IN MEMORIAM: Stanisław Barańczak (1946-2014)

Stanisław Barańczak has died. He was 68. Although he had been ill, suffering from Parkinson’s since the mid-1990s, the news has been devastating. Indeed, Barańczak’s death is a loss not just to Polish letters but also to world literature. His copious output of poetry, essays, and translations from various eras and at least four languages, including most of Wisława Szymborska we have in English and nearly all of Shakespeare’s plays in Polish, testifies that he was that rare gem, a man of letters capable of shaping the literary conversation in multiple genres and languages. From his beginnings as a poet and incisive critic who challenged the Communist tastemakers and several generations, including his own, of Polish poets and writers to speak the truth, to the Harvard professor, dissident, and prodigious translator who enlightened scores of Western readers and scholars in the politics and literatures of the Other Europe, Barańczak was a model of an engaged writer and intellectual. For those of us with less talent and purpose, his legendary work ethic should be an inspiration in and of itself.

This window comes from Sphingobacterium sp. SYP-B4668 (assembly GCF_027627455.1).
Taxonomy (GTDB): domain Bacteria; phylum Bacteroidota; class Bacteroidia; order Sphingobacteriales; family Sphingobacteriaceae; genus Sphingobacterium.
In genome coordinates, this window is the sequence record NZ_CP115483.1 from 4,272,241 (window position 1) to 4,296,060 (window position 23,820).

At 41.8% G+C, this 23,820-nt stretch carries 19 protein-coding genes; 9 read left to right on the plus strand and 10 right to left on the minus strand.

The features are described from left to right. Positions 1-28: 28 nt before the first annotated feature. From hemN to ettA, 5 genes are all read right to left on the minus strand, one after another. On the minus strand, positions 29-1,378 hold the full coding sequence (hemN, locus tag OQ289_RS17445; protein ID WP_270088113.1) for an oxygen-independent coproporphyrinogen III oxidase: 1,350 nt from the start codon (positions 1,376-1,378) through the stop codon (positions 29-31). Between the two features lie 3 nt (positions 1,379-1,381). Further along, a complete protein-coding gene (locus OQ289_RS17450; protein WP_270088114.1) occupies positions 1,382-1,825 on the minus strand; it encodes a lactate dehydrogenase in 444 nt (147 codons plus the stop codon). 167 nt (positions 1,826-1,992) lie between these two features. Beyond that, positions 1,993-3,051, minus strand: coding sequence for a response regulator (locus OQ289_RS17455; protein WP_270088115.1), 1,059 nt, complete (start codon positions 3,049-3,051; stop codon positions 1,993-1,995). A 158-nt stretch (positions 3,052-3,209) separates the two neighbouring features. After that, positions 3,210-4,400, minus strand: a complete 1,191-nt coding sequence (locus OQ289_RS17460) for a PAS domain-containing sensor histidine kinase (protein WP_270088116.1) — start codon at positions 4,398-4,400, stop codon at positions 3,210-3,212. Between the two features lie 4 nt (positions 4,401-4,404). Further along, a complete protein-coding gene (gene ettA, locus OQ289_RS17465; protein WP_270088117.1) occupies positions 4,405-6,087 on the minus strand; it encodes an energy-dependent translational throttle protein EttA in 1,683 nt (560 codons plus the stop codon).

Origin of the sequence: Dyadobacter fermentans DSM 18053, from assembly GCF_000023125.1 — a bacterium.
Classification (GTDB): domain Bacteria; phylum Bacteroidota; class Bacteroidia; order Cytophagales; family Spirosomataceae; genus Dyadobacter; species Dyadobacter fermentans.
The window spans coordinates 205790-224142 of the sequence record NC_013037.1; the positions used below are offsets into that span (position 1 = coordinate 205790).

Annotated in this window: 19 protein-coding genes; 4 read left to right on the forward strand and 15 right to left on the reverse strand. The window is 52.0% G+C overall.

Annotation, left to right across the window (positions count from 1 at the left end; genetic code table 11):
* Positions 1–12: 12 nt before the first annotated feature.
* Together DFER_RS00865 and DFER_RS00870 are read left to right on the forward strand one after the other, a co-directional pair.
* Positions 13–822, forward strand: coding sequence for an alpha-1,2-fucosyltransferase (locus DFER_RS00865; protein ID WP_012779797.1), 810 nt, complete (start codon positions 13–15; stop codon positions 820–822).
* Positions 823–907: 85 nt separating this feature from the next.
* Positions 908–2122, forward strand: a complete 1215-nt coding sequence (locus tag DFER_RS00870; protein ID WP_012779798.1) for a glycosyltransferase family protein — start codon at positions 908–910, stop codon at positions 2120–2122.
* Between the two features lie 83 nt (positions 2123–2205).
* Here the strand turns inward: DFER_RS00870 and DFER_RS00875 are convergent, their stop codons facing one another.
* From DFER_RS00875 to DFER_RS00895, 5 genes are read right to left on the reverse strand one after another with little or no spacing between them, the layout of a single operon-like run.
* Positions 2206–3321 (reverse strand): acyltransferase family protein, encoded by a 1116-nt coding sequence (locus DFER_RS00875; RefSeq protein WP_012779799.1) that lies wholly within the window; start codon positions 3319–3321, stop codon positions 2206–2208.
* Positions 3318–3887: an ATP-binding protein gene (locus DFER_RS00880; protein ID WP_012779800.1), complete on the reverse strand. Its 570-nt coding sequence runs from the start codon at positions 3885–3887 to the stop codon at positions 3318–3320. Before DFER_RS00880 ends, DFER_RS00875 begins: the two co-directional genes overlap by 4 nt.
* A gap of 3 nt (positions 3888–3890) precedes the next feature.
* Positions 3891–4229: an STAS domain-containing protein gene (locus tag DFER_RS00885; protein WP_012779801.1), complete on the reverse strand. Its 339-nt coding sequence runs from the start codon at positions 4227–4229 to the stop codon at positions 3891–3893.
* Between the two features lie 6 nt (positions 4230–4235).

I remember the first time I went looking for his poetry. This would have been in
the late ‘90s. I was an undergraduate at the University of the Pacific then, just starting
to write my very first, awkward poems. This was before the Internet and cheap airmail,
which meant that I read Polish poets in English. Czesław Miłosz, Zbigniew Herbert,
Wisława Szymborska—check, check, check. Reading Adam Zagajewski led me to other
so-called New Wave poets—those who came of age in Poland during the late ‘60s.
Fortunately, and nothing short of fantastic, Pacific’s library owned a copy of Barańczak’s
The Weight of the Body: Selected Poems (1989). I made my way to the stacks, pulled the book off the shelf, and started devouring the poems immediately. Given the context—
this was Solidarity’s heyday—the political overtones, including a teargas container
tossed back and forth across the Atlantic, featured prominently in the collection, but I
also discovered a poetry that was multi-layered, dense in sound and sense. Every time I
open Barańczak’s Wiersze zebrane, his collected poems in Polish, now, I recall that day
in Stockton, feeling a sense of gratitude not only for his poetry, but also for influencing
scores of younger Polish poets, some of whom I have translated into English and count as
my friends.

Piotr Florczyk
Santa Monica, California

In Loving Memory of Stanisław Barańczak

Stanisław Barańczak

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